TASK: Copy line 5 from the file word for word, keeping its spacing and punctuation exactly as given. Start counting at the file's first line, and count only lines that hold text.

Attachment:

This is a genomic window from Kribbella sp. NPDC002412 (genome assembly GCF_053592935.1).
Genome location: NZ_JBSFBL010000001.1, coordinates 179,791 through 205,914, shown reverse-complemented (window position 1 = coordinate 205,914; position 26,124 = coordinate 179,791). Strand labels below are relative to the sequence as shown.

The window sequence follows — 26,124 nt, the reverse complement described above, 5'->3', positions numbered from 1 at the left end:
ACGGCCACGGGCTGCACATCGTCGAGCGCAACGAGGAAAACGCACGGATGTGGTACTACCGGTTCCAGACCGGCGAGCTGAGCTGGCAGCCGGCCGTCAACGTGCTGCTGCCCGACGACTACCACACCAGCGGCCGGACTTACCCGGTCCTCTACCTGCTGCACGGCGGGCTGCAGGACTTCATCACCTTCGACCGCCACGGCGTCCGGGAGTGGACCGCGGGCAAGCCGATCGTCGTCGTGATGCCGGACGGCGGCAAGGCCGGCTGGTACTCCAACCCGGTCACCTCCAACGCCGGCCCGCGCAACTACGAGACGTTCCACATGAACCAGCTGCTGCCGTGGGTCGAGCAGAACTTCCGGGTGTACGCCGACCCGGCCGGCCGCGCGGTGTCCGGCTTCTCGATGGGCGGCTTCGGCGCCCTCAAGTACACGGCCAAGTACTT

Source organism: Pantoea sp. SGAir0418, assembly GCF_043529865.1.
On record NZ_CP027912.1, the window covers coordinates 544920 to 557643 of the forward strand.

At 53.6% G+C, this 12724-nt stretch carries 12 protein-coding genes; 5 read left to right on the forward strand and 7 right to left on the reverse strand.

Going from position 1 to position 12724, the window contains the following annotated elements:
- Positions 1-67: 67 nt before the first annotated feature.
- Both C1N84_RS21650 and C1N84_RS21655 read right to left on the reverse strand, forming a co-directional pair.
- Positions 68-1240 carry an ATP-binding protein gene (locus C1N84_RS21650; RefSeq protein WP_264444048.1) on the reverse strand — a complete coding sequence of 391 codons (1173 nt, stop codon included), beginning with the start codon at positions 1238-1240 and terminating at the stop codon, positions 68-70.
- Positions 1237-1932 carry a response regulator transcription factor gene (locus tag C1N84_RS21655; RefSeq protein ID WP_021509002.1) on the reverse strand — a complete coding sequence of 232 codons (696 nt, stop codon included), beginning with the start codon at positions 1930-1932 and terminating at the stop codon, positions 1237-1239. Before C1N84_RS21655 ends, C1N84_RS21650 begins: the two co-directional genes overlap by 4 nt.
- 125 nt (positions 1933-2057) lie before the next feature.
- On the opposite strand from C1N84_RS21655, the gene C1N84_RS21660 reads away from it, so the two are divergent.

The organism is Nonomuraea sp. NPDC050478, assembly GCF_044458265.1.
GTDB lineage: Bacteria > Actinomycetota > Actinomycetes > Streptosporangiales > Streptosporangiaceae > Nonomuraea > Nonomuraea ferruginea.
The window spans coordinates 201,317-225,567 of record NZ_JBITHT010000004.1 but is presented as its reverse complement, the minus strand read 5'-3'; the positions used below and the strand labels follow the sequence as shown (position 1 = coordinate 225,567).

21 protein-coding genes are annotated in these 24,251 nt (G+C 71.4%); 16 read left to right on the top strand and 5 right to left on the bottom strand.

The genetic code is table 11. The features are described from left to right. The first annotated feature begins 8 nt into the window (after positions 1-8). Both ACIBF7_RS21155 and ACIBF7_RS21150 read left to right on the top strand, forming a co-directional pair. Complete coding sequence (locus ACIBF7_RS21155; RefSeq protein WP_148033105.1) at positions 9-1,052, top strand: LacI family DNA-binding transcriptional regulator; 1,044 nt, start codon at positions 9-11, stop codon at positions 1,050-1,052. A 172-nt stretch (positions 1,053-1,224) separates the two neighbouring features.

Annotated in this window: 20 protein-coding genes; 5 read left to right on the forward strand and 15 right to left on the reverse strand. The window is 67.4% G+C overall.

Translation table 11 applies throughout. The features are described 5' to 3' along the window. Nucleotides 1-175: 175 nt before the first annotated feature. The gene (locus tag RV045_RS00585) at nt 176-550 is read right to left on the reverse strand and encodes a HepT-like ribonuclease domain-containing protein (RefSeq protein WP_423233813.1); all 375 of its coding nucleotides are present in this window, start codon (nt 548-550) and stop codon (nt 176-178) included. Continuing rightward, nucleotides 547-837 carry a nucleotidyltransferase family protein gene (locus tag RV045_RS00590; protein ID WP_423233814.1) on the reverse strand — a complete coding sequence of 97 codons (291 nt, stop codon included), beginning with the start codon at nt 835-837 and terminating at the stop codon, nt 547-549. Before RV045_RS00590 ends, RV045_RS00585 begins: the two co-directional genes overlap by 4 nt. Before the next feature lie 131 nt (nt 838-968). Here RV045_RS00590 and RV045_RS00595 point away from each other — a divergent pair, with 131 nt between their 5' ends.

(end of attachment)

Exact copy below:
Source organism: Pantoea sp. SGAir0418, assembly GCF_043529865.1.